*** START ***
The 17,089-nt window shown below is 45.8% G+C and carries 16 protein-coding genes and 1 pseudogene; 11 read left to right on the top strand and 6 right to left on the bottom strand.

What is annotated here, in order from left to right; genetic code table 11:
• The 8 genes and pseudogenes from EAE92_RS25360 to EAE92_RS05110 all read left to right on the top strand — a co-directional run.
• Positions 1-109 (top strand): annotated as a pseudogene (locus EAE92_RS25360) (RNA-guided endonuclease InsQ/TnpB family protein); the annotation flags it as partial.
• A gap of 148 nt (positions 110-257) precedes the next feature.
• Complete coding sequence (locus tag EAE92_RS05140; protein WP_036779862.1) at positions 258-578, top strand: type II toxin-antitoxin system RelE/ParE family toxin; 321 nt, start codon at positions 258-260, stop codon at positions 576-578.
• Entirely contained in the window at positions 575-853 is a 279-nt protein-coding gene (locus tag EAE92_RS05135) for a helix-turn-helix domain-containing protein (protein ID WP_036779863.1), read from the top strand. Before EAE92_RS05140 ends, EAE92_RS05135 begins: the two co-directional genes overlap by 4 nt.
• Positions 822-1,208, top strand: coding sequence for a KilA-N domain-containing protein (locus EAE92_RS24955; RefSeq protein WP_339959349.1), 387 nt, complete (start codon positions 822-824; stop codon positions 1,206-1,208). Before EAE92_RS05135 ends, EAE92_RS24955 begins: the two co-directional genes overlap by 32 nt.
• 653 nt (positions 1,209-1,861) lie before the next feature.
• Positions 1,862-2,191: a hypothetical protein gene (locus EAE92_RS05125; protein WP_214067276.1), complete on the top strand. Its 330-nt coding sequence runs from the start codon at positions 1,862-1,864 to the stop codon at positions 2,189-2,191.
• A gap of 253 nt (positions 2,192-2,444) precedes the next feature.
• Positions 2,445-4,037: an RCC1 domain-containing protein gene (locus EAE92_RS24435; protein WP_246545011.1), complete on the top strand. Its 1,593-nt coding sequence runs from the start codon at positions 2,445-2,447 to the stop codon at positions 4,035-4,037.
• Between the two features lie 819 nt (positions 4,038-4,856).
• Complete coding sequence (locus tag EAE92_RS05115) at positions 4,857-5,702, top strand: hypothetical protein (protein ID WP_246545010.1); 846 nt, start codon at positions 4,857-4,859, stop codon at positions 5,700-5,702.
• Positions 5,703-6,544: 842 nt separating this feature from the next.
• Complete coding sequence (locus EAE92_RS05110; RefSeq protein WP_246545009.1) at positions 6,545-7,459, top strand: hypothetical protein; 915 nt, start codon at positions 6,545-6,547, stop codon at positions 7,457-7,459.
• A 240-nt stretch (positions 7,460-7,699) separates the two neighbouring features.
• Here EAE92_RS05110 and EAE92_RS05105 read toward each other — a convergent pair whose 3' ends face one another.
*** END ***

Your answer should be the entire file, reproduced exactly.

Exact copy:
The 17,089-nt window shown below is 45.8% G+C and carries 16 protein-coding genes and 1 pseudogene; 11 read left to right on the top strand and 6 right to left on the bottom strand.

What is annotated here, in order from left to right; genetic code table 11:
• The 8 genes and pseudogenes from EAE92_RS25360 to EAE92_RS05110 all read left to right on the top strand — a co-directional run.
• Positions 1-109 (top strand): annotated as a pseudogene (locus EAE92_RS25360) (RNA-guided endonuclease InsQ/TnpB family protein); the annotation flags it as partial.
• A gap of 148 nt (positions 110-257) precedes the next feature.
• Complete coding sequence (locus tag EAE92_RS05140; protein WP_036779862.1) at positions 258-578, top strand: type II toxin-antitoxin system RelE/ParE family toxin; 321 nt, start codon at positions 258-260, stop codon at positions 576-578.
• Entirely contained in the window at positions 575-853 is a 279-nt protein-coding gene (locus tag EAE92_RS05135) for a helix-turn-helix domain-containing protein (protein ID WP_036779863.1), read from the top strand. Before EAE92_RS05140 ends, EAE92_RS05135 begins: the two co-directional genes overlap by 4 nt.
• Positions 822-1,208, top strand: coding sequence for a KilA-N domain-containing protein (locus EAE92_RS24955; RefSeq protein WP_339959349.1), 387 nt, complete (start codon positions 822-824; stop codon positions 1,206-1,208). Before EAE92_RS05135 ends, EAE92_RS24955 begins: the two co-directional genes overlap by 32 nt.
• 653 nt (positions 1,209-1,861) lie before the next feature.
• Positions 1,862-2,191: a hypothetical protein gene (locus EAE92_RS05125; protein WP_214067276.1), complete on the top strand. Its 330-nt coding sequence runs from the start codon at positions 1,862-1,864 to the stop codon at positions 2,189-2,191.
• A gap of 253 nt (positions 2,192-2,444) precedes the next feature.
• Positions 2,445-4,037: an RCC1 domain-containing protein gene (locus EAE92_RS24435; protein WP_246545011.1), complete on the top strand. Its 1,593-nt coding sequence runs from the start codon at positions 2,445-2,447 to the stop codon at positions 4,035-4,037.
• Between the two features lie 819 nt (positions 4,038-4,856).
• Complete coding sequence (locus tag EAE92_RS05115) at positions 4,857-5,702, top strand: hypothetical protein (protein ID WP_246545010.1); 846 nt, start codon at positions 4,857-4,859, stop codon at positions 5,700-5,702.
• Positions 5,703-6,544: 842 nt separating this feature from the next.
• Complete coding sequence (locus EAE92_RS05110; RefSeq protein WP_246545009.1) at positions 6,545-7,459, top strand: hypothetical protein; 915 nt, start codon at positions 6,545-6,547, stop codon at positions 7,457-7,459.
• A 240-nt stretch (positions 7,460-7,699) separates the two neighbouring features.
• Here EAE92_RS05110 and EAE92_RS05105 read toward each other — a convergent pair whose 3' ends face one another.